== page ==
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Racial slur's use rationalized, so it dies hard here Despite high-profile efforts to eradicate the N-word from everyday speech, its persistent presence shows people's willingness to accept it on their own terms.

The N-word was buried in Detroit this week, but it's going to be a long while before it's laid to rest here in Buffalo.

"The word has been around for so long, it'll be hard to eliminate it," said 22-year-old Sidney Watson, a city resident relaxing Tuesday on a bench in Martin Luther King Jr. Park.

"We're used to hearing it with each other," said Edith Smith, a 41-year-old city resident.

"It'll still be used," said Tina Samuel, a Buffalo mother of two daughters, 23 and 12, spending time at the park's playground with her 12-year-old daughter, Courtney Jones.

Watson, Smith and Samuel were responding to Monday's symbolic public burial of the N-word at the National Association for the Advancement of Colored People's annual convention in Detroit. During the "funeral," two horses pulled a pine box adorned with a bouquet of fake black roses and a black ribbon printed with a derivation of the word.

In Buffalo on Tuesday, about a dozen African-Americans agreed that the word should be eliminated from the English language.

But at least one of those interviewed said that, under certain conditions, the term is acceptable.

"There is a time and a place for it to be used, and that's between African-Americans," said 51-year-old Gregory Hunley, who was enjoying an afternoon in King Park, off Best Street on the East Side.
"Black people are used to us calling us that. For African-Americans, it adds to our inner strength. The better we are able to deal with the word, the stronger we are."

Many other Buffalonians, who admitted sometimes using the word in the context Hunley described, said the word should not be used at all under any circumstances and that the symbolic funeral and burial were a good start.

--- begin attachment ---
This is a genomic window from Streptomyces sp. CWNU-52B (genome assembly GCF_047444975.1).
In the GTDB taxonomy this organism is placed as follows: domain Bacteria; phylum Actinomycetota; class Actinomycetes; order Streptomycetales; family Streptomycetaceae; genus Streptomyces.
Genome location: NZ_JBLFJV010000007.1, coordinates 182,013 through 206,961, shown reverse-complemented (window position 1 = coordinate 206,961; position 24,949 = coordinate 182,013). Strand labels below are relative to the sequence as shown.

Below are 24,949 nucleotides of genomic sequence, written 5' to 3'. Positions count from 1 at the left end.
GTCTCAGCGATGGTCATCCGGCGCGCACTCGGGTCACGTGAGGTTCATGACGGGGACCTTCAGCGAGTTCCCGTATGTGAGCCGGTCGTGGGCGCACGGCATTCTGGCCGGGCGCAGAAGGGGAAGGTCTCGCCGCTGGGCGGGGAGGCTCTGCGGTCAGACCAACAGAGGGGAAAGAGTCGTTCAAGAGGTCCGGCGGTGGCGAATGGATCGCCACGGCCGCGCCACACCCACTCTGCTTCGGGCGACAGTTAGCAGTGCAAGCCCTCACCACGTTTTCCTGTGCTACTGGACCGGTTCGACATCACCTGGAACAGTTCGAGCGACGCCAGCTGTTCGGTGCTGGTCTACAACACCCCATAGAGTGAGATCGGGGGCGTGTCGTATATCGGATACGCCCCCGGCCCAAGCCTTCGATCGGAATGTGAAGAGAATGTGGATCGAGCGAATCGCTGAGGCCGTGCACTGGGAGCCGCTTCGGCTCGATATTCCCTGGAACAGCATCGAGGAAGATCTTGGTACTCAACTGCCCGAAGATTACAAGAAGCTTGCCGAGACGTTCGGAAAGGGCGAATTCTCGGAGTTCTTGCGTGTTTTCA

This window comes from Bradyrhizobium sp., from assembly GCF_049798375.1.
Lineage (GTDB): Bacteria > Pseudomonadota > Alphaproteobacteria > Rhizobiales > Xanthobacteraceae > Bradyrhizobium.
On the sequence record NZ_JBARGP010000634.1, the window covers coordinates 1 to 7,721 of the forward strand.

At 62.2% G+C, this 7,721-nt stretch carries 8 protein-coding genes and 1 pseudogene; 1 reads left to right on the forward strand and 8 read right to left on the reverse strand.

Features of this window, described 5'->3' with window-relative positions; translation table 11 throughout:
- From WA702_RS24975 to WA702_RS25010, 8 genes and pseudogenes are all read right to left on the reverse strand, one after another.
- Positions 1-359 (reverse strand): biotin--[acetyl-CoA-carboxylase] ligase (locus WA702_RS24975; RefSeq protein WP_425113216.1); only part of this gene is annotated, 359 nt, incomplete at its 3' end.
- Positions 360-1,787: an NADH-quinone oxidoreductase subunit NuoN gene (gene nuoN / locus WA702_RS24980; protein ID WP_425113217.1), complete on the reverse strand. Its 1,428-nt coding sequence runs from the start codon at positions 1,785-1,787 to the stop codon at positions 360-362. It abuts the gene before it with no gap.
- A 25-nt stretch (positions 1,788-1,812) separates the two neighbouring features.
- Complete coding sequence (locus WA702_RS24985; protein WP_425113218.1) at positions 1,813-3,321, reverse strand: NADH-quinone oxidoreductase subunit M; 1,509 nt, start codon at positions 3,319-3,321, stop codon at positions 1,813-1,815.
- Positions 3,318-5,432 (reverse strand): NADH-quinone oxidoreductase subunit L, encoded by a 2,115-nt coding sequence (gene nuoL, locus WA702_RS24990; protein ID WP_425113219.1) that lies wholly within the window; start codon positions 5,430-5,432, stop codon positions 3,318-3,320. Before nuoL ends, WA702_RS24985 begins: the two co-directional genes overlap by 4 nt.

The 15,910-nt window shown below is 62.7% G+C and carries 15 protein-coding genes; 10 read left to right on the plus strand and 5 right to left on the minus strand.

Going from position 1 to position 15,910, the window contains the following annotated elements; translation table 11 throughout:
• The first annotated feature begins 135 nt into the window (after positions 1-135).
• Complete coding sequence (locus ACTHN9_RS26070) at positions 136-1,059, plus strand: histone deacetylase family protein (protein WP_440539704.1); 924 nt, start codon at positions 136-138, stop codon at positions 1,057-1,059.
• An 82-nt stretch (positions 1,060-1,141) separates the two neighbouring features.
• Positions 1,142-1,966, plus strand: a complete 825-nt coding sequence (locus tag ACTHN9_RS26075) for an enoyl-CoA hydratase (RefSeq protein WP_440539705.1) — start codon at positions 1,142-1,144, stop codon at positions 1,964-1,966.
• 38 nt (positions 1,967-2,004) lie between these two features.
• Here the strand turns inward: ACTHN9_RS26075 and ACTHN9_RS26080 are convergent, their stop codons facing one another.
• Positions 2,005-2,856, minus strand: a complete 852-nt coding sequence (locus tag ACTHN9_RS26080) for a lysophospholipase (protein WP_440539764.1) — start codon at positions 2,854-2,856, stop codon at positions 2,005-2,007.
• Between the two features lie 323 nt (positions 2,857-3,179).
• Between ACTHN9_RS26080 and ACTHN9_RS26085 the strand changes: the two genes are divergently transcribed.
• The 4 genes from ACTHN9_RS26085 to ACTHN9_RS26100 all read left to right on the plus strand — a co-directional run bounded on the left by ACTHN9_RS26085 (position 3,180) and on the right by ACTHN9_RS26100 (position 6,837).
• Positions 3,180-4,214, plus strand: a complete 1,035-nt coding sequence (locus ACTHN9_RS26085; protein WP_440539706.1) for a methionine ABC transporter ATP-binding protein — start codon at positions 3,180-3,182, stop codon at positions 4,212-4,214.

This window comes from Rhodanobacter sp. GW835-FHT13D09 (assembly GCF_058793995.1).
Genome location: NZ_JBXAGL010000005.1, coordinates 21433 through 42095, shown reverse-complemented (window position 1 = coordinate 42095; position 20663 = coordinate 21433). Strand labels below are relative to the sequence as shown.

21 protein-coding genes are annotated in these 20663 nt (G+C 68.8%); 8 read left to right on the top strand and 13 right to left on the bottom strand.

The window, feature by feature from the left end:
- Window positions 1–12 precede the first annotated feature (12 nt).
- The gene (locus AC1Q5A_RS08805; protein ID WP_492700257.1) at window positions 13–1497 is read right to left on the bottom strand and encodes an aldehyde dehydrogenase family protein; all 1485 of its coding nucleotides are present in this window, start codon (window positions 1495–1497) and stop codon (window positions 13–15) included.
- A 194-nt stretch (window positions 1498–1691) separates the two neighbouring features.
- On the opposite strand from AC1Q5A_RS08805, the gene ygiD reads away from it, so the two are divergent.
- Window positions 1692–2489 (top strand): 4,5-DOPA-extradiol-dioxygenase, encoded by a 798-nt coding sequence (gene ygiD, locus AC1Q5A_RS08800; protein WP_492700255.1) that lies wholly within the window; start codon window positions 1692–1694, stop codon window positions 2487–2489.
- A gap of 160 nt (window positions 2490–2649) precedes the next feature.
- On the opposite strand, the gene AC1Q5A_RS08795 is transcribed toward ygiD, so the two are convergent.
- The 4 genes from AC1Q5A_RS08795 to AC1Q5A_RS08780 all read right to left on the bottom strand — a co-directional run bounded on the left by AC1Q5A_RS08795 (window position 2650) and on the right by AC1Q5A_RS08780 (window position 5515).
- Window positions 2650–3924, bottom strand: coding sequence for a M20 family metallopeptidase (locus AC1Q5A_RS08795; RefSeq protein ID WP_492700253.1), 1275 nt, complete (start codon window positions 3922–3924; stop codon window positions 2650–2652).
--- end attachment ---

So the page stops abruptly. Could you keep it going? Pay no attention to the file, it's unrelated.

"It's important. We need to get the message out," said Aaron Watkins, a 2007 Williamsville North High School graduate playing basketball in Delaware Park with his buddy Tyshawn Lackey, who graduated this year from Bennett High School.

"I hope [the mock funeral] makes a difference, but you know people will use the word, anyway," said Saint Macklin, who was playing basketball in Delaware Park with his 9-year-old stepdaughter, Jannaiya Wiley.

The effort to eradicate the word needs to go far beyond a fake funeral, they said, pointing to the influence of comedians as well as hip-hop artists, and the fact that the word has been commonly used among African-Americans for generations.

"We all say it because we're just used to it," Lackey said.

"Young kids are used to it. My parents said it. Their parents said it, and they're still saying it," Samuel said. "A lot of us just grew up like that."

Combating the influences of family and entertainment simultaneously is the key to eliminating the N-word from American culture, said Lawrence Murray, a 21-year-old Buffalo resident, who was pushing his 2-year-old daughter, Leionna, on a swing in King Park.

Murray suggested that comedians and musicians set a trend by not using the N-word. That way, the younger generation of kids who can recite verbatim many hip-hop songs before they can even read may be less inclined to use it.

"If they don't use it a lot, kids might stop using it," he said.

"Without the N-word, it'll still be good music. The N-word doesn't make the music."

Young people agreed with Murray.

Jannaiya said that she hears classmates using the word regularly but that they probably don't know what it really means and that the original meaning is a negative one.

"The young kids just say it to say it. like when they say, 'What's up, my N--?' " Jannaiya said. "They use it like they use the word 'homeboy.' "

"It's never OK to use it, even with hip-hop," said Courtney, a student at the Science Magnet School adjacent to King Park, "because little kids might use it even though they don't know what it means."

Expanding the vocabulary of young people also will help turn the tide, others said.

"The use of the word among youth is an unwillingness to expand their vocabulary," said Jeff Varner, a corrections officer who said he hears the term all the time at work but didn't want to identify his facility. "Can't they find anything else to say other than that? It's a powder keg of controversy that carries with it a barrel of hatred.

"Black people using it doesn't make the word less negative, because it still has a damaging effect on people."


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